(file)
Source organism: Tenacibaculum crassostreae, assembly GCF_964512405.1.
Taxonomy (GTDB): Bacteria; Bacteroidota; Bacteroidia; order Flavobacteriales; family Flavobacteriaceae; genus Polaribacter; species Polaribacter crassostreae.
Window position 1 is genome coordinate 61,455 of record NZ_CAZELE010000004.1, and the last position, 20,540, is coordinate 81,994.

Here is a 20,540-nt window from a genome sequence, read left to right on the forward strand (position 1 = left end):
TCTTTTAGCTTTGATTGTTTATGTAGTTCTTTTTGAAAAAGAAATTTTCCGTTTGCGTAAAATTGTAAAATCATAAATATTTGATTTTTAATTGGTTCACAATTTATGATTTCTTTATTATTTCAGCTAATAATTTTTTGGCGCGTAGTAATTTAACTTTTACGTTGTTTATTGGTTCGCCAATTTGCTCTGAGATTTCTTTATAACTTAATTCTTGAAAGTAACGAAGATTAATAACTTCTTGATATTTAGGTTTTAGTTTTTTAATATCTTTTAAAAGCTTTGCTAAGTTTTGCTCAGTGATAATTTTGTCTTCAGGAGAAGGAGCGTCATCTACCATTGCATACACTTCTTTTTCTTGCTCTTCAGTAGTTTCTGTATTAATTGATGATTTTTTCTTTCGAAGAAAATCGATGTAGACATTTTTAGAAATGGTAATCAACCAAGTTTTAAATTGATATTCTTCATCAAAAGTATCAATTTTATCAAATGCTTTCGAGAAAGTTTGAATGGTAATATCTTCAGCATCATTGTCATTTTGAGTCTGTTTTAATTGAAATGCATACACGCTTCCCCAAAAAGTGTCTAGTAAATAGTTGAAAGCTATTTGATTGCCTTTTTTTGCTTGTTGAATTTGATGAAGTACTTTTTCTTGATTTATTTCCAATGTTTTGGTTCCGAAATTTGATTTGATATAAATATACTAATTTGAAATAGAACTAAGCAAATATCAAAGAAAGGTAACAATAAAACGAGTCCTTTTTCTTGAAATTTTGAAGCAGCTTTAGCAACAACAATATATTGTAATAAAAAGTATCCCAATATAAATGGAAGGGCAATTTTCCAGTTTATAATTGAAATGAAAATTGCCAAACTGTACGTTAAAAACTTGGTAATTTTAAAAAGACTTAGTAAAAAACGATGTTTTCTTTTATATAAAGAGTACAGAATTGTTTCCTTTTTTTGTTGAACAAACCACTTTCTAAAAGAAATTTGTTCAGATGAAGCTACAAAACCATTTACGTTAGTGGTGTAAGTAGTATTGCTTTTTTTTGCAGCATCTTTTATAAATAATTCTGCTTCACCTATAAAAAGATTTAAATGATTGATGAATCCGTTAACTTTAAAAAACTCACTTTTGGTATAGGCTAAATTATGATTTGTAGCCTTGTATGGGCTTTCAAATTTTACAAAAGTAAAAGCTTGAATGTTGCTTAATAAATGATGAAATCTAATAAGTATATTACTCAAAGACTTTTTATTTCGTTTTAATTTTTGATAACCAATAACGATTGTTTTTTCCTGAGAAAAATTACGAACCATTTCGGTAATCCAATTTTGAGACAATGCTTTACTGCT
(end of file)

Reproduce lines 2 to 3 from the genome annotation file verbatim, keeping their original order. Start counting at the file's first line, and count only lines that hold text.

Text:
Taxonomy (GTDB): Bacteria; Bacteroidota; Bacteroidia; order Flavobacteriales; family Flavobacteriaceae; genus Polaribacter; species Polaribacter crassostreae.
Window position 1 is genome coordinate 61,455 of record NZ_CAZELE010000004.1, and the last position, 20,540, is coordinate 81,994.